Great article this morning in the Wall Street Journal about Goldman Sachs’ performance during the credit meltdown. The company has expectations of record income this year, while competitors are faltering left and right.
There are three important issues in this story — and in the sub-prime crisis in general — that all good risk management professionals know, and should keep in mind as often as possible.
- Accepting risk can offer substantial competitive advantages. While some argue that Goldman Sachs got lucky on many of its assumptions, the company has a history of aggressive, intelligent risk taking. The lesson here, whether evaluating investments, business partners, emerging markets, or new technologies, is to effectively measure and understand risk exposure to know when it’s worth taking certain chances.
- Risk management decisions are being closely watched. Customers, business partners, and investors alike have more access to risk management information than ever, thanks in part to rating agencies and regulatory filings. More risk-savvy media are also becoming more likely expose companies demonstrating poor risk management strategies or a lack of commitment to all stakeholders. Case in point, the Wall Street Journal questioned how clients will ultimately react knowing that Goldman Sachs profited greatly by betting against products the company continued to sell them.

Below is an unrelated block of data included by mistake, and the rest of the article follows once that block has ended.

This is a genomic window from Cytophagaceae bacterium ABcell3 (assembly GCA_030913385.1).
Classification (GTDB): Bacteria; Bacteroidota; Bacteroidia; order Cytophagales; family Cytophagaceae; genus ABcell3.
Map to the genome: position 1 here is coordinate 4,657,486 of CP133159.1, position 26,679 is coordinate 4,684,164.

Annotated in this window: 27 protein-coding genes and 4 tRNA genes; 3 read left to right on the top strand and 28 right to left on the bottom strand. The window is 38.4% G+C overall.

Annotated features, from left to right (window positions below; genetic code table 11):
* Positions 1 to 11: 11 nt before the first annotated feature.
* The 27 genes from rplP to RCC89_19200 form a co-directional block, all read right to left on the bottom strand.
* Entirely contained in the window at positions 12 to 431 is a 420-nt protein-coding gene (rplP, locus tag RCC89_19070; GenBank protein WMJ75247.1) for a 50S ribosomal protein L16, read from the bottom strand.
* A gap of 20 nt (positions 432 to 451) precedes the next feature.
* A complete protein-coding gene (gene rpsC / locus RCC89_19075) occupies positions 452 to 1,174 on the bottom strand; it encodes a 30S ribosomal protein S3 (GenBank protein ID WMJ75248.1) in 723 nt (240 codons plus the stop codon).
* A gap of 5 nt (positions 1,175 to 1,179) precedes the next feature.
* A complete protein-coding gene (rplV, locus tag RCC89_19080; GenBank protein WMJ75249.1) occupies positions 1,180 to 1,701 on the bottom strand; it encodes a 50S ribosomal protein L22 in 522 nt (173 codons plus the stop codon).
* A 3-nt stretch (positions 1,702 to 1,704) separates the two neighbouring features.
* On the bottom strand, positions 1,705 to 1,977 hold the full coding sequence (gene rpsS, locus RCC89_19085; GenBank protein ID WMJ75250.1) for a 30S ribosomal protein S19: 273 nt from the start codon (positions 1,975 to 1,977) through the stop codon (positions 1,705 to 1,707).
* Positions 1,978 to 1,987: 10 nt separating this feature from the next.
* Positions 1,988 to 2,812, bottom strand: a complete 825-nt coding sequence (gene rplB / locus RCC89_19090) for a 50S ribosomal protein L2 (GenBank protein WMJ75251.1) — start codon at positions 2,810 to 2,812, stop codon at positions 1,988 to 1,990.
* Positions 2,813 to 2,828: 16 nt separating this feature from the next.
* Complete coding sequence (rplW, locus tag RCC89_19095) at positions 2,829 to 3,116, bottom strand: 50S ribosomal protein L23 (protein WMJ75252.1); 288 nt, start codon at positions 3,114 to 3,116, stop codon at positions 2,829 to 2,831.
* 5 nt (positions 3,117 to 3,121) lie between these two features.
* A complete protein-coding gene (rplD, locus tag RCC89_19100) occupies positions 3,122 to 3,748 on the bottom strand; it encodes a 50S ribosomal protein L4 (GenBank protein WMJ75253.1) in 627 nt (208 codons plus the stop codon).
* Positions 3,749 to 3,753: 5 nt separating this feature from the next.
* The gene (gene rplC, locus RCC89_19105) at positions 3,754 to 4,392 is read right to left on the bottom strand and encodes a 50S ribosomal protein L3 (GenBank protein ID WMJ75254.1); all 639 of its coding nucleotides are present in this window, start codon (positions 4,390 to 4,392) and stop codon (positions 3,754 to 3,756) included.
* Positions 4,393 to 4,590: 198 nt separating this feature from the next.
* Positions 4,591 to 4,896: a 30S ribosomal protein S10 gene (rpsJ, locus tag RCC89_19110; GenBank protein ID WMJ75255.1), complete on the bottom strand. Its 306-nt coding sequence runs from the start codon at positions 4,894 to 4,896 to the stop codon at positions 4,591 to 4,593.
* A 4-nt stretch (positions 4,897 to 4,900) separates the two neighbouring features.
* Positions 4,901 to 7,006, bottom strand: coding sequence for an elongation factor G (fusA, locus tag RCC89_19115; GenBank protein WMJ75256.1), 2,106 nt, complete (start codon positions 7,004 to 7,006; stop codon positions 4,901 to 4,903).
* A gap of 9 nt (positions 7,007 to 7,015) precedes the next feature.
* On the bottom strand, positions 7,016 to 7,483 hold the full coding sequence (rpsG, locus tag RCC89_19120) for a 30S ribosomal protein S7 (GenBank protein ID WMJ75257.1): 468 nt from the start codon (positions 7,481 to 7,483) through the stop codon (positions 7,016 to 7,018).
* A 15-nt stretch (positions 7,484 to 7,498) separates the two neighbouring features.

- Widespread risk management failures will get legislators’ attention. It’s still early to tell how far fallout from the sub-prime crisis will reach, but the number of consumers affected has already convinced lawmakers to get involved. We’ve seen other industry-wide risk management failures heading toward this level of attention with pharmaceutical, food, and toy companies. The risk of attracting tighter regulatory pressure should help encourage greater risk and compliance responsibility, and in some cases, cooperation around industry standards and best practices.